The press watchdog has rapped a weekly newspaper for publishing information which it said was likely to lead to a child sex abuse victim’s identification.
The Independent Press Standards Organisation has upheld a complaint from the victim against the Airdrie & Coatbridge Advertiser after she said the story’s publication led to her being identified by members of her local community.
The front page story had included details of the place in which the offences had occurred, as well as the abuser and the victims’s links with that location.
IPSO considered the combination of these particular details, as well as publication of the victime’s age and the period of time in which the offences took place, represented information which would be known to her community.
The Advertiser’s story had reported that an individual had received a custodial sentence after being convicted of sexual offences against two children which had taken place over ten years ago.
It reported witness evidence heard in court regarding the location in which the offences took place and disclosed both the victim’s and the defendant’s association with that location, as well as the period of time over which these offences had occurred, the age of the victims during that time, and their ages now.
As well as her assertion that these details had led to her identification, the victim also said that the disclosure of this information was deeply upsetting and an unjustified intrusion into her privacy.
Complaining under Clause 1 (Accuracy), Clause 2 (Privacy) and Clause 11 (Victims of sexual assault) of the Editors’ Code of Practice, she also claimed the story was an inaccurate report of the evidence heard in court because she had only “fled to a neighbour’s [house]” after one incident, rather than twice as reported.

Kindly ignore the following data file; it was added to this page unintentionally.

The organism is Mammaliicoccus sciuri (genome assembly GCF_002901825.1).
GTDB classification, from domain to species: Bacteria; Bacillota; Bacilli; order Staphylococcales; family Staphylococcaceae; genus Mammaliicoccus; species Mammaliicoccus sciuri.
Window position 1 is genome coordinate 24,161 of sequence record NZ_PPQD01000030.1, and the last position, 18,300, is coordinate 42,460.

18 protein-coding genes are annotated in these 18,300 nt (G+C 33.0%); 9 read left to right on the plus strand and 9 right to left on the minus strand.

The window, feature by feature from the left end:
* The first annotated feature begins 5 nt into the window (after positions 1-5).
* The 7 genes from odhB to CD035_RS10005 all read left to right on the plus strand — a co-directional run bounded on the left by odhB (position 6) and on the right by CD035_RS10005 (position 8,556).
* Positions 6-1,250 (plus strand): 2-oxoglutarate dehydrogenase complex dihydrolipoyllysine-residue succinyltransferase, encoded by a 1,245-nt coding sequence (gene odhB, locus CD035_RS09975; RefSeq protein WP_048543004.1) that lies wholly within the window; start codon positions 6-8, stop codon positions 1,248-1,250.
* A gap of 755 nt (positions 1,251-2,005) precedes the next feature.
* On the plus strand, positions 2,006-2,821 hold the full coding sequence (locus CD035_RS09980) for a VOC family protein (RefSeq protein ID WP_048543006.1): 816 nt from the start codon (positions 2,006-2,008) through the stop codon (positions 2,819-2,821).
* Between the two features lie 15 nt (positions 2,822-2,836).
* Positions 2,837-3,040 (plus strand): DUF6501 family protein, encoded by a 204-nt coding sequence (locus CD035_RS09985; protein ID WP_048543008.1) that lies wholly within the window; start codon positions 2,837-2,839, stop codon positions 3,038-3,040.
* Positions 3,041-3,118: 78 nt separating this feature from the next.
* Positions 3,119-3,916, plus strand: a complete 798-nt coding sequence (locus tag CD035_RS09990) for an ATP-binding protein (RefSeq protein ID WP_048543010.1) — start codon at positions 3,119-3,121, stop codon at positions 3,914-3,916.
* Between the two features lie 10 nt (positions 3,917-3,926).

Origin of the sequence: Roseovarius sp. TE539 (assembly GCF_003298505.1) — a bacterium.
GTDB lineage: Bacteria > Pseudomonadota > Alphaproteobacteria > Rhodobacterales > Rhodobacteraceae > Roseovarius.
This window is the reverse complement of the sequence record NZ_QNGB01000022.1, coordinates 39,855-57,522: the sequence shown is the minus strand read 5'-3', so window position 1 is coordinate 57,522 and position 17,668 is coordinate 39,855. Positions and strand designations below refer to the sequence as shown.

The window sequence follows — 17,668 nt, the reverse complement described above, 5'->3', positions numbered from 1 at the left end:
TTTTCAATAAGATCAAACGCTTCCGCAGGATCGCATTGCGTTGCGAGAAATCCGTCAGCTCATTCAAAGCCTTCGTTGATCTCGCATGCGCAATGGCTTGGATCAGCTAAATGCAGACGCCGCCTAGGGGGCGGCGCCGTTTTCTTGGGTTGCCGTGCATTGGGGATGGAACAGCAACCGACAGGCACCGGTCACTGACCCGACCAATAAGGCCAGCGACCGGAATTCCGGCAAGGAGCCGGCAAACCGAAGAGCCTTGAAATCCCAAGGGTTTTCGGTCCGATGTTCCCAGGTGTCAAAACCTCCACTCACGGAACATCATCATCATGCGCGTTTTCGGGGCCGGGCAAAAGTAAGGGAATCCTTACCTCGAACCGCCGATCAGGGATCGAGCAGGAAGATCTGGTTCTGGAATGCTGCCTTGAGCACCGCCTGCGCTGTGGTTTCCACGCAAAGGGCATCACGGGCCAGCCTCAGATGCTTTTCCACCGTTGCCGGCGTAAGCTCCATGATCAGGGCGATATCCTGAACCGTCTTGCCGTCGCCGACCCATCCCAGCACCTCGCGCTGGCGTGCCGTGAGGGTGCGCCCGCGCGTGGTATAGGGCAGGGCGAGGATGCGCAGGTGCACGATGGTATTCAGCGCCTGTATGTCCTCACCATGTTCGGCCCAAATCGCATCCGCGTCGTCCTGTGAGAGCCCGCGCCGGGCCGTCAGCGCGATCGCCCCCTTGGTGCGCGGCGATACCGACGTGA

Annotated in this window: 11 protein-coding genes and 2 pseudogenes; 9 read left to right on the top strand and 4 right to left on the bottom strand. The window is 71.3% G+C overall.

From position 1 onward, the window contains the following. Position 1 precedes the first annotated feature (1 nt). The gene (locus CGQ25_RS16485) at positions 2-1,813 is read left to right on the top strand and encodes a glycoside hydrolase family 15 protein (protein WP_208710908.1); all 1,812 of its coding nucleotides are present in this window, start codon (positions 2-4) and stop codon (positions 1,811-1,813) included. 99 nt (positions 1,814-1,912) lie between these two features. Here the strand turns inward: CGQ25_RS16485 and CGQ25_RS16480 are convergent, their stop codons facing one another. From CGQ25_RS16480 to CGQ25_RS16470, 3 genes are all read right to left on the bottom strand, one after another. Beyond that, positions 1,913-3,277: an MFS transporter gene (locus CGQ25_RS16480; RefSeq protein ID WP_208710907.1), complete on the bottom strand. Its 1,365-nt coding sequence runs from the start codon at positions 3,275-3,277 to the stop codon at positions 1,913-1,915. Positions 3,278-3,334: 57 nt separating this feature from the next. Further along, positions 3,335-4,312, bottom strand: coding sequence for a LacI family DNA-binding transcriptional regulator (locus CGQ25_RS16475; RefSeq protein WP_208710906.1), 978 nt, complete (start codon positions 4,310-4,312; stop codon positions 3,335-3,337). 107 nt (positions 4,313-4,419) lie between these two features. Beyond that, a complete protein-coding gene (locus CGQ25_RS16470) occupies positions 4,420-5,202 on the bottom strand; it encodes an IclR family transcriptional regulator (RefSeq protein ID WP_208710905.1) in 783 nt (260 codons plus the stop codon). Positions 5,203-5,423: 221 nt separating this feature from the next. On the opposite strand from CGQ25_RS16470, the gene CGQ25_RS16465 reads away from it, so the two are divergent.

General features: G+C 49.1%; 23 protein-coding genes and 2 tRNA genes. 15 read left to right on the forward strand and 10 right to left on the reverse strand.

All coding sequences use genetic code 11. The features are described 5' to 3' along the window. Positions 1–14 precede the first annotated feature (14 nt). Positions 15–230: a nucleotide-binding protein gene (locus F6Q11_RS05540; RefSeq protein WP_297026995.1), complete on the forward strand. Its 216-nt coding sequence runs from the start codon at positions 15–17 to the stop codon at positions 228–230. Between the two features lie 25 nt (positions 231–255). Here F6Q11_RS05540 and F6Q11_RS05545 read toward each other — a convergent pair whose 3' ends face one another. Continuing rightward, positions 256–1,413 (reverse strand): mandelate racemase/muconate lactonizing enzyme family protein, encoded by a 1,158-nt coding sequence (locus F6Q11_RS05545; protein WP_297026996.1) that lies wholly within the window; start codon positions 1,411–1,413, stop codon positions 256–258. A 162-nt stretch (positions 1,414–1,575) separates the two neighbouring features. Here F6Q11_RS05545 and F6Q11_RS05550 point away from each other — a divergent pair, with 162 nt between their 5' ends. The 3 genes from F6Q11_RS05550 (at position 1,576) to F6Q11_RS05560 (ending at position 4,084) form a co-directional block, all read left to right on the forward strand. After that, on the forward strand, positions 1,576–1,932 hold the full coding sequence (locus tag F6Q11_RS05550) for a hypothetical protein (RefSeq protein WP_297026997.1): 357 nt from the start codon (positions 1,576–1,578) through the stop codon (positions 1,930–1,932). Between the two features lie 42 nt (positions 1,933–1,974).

The Advertiser expressed regret that the story had caused the victim upset and distress, but said that it took care to remove any excessive information that was heard in court which might likely to lead to identification.
It provided explanations as to why it did not believe that the information identified by her were likely to contribute to her identification, although IPSO did not publish these explanations in its ruling.
The Advertiser added that the journalist had attended court, and in writing the story two consecutive incidents recorded accurately in their notes were conflated into one, prompting the inaccuracy regarding the victim fleeing to a neighbour’s house.
IPSO ruled the combination of details published was likely to lead to the victim’s identification, but found the Advertiser had been entitled to report on the court case.
It added the inaccuracy about her fleeing did not represent a significant inaccuracy, but welcomed an offer by the Advertiser to publish a correction given the sensitivity of the complaint.
The complaint was upheld, and the full adjudication can be read here.